- They risk too much to try to make so little.
- They trade with the probabilities against them.
- They think trading is easy money.
- Instead of focusing on learning how to trade they focus on getting rich.
- They blow up due to improper position sizing.
- With no understanding of the mathematical risk of ruin they are doomed after the first long string of losing trades.
- Blindly following a guru that leads them down the road of destruction.
- They don’t do their homework.
- They trade opinions not robust systems.
- They go looking for ‘trades’ instead of a methodology.
- They have no trading plan.
- They attempt to piggy back on the trades another trader but don’t understand the risks.
- Most new traders quit when they realized how much work is involved in trading successfully.
- Most traders quit when they learn how many losing trades they will have to have to get to the winners.
- New traders quit if they do not have a passion for trading itself.
- Many new traders will give up the moment they realize that trading does not have guaranteed income, you are an entrepreneur.
- They are not willing to pay the tuition to learn to trade in time, study, and losing trades.
- They are crushed by the learning curve that they do not work hard enough to get through.
- We lose a lot of new traders when they realize that trading is actually harder than their job.
- The traders that don’t make it quit when they were tired, frustrated, and stressed out, the winning traders quit after they had figured trading out.
The original article appears on newtraderu.com and is penned by Steve Burns. It can be accessed here.
Quantified trading signals can be based on different types of strategies. Some buy high in the hopes of selling higher, while others try to create a great risk/reward ratio by buying low hoping to sell on rebounds or reversals in price action. Here are four different types of trading signals.
- Momentum signals are based on buying strength. Momentum traders wait for a strong move in a stock and then buy and get on-board for a short amount of time. Momentum traders usually trade short time frames of days. These work primarily in bull markets.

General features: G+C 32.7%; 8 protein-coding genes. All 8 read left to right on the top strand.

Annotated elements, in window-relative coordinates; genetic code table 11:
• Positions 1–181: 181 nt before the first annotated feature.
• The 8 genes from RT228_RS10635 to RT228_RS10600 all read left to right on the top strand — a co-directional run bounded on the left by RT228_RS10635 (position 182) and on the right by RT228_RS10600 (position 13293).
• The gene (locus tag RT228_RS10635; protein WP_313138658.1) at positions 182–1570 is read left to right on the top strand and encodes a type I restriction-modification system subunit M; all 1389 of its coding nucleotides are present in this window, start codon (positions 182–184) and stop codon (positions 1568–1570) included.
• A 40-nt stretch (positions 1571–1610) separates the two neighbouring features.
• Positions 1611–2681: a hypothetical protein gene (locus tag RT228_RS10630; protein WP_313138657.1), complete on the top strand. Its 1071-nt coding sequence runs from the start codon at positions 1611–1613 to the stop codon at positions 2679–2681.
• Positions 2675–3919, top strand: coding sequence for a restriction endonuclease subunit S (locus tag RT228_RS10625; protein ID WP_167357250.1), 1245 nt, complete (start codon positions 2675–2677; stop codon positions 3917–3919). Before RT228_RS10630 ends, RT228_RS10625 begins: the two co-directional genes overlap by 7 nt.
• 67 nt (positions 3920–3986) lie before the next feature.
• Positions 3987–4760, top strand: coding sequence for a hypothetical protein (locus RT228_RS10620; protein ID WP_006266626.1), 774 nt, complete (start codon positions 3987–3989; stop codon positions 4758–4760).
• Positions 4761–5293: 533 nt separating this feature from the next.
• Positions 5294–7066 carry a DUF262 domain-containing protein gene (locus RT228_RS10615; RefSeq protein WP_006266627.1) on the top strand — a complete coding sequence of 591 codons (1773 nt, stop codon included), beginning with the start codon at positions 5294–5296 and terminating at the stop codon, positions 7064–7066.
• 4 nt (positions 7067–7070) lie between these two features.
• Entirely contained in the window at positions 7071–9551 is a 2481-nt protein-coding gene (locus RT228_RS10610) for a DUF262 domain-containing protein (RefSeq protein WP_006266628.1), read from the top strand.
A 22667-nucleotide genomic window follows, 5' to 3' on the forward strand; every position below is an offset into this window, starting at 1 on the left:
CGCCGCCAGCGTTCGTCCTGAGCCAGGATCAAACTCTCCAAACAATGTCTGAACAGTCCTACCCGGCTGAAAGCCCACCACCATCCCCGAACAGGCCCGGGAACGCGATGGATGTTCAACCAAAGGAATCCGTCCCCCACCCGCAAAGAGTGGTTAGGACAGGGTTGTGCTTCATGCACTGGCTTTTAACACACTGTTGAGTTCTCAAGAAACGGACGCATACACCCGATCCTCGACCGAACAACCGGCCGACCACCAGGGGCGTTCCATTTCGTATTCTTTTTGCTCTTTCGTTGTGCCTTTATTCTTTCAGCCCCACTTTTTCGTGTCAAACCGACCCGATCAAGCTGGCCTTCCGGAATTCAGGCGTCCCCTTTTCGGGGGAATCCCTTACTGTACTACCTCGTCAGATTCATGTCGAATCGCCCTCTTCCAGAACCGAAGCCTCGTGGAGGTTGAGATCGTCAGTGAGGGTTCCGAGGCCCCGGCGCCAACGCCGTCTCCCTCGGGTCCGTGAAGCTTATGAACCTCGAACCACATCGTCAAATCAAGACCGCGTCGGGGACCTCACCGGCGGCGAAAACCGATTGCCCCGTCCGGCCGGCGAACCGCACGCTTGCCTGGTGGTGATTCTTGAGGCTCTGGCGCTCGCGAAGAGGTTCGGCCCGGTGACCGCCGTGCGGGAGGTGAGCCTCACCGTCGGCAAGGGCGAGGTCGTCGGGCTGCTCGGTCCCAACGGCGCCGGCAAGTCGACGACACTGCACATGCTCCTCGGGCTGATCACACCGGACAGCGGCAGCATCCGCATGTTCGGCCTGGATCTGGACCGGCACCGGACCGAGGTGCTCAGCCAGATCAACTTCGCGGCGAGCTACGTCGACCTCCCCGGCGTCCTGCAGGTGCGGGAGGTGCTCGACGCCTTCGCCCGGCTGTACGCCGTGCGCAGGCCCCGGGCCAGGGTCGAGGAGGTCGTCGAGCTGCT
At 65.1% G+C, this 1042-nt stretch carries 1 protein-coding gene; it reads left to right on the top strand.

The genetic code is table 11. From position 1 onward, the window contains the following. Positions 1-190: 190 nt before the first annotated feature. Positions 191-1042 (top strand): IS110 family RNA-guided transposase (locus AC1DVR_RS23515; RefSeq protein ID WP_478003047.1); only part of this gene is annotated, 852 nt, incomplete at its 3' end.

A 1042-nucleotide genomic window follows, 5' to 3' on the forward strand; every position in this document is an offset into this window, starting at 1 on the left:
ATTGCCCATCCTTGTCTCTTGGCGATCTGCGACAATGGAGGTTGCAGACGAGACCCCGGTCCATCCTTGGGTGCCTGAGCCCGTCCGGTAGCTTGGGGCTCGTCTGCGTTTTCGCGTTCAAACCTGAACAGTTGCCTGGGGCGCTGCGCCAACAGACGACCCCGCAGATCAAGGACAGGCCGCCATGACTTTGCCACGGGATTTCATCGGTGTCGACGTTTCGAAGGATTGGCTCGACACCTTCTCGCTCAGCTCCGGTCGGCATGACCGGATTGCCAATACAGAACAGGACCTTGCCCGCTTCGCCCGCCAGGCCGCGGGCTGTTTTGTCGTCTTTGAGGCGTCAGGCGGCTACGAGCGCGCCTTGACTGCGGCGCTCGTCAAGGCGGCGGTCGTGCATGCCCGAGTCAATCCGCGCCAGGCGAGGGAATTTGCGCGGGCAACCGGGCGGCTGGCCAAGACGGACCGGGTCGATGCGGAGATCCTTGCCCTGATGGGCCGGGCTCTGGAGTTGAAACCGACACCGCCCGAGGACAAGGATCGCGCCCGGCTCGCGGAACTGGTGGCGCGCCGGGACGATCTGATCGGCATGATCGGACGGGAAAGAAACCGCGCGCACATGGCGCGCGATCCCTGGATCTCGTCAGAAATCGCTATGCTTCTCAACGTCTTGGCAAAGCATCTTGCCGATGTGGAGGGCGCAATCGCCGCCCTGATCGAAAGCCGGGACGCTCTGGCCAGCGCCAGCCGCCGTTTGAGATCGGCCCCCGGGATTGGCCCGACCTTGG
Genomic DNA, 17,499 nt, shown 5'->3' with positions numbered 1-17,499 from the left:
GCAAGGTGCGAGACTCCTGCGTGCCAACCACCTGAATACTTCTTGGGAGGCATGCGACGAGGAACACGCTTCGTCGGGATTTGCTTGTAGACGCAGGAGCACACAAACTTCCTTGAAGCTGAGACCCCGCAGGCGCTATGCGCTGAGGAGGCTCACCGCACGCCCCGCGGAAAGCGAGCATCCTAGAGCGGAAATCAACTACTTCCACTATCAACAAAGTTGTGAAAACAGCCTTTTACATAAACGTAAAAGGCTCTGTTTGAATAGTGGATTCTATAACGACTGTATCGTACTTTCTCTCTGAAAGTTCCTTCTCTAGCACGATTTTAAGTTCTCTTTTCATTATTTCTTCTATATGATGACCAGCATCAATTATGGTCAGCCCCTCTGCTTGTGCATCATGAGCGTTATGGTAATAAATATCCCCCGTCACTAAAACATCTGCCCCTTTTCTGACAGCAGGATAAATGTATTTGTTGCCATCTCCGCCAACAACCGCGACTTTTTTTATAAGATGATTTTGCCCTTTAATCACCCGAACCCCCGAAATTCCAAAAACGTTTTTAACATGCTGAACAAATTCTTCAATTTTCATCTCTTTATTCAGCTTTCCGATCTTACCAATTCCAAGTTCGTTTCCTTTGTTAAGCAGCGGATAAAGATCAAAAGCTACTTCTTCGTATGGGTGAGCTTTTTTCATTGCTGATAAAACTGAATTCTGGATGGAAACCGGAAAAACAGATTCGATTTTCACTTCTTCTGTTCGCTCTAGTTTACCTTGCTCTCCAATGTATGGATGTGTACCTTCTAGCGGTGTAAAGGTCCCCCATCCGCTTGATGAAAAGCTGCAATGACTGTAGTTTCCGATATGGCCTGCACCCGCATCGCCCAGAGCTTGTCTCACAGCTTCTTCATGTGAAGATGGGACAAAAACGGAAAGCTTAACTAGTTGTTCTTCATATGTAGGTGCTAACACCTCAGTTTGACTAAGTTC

- Breakout signals are based on buying all-time highs or 52 week highs, trying to buy high and sell higher. Breakouts are bought trying to catch a parabolic move where a stock could double or even triple over weeks and months. These work primarily in strong bull markets when indexes break to all-time highs.
- Buying oversold dips are based on buying a long term price support level or an oversold oscillator like the 30 RSI, a price extension far from the 10 day EMA, or a -80 to -100 $NYMO. This signal tries to create a great risk/reward ratio based on buying a deep dip of a historical price range. These work best in range-bound markets.
- Trend following signals try to go in the direction of the long term trend by using long term moving averages like the 200 day SMA breaks as buy or sell signals, or all-time highs or lows to enter longs or shorts. These work in trends with higher highs or lower lows.
The original article is authored by Steve and appears on New Trader U. It is available here.
Monster stocks are those wonderful beasts that make you look like a genius trader.
Shorts think that they are way too expensive and will crash, so they go short and have to cover en-mass after another 10 point run; they create even more buying pressure. Traders that short monster stocks do not understand the momentum that earnings expectations and growth cause for a stock’s price. They do not understand supply and demand. A stock that is $300, $400, or $500 based on earnings per share, could still be fundamentally cheaper than a $10 junk stock that has billions of shares floating around with tiny earnings per share.
Sounds great, but where do we find these beasts?
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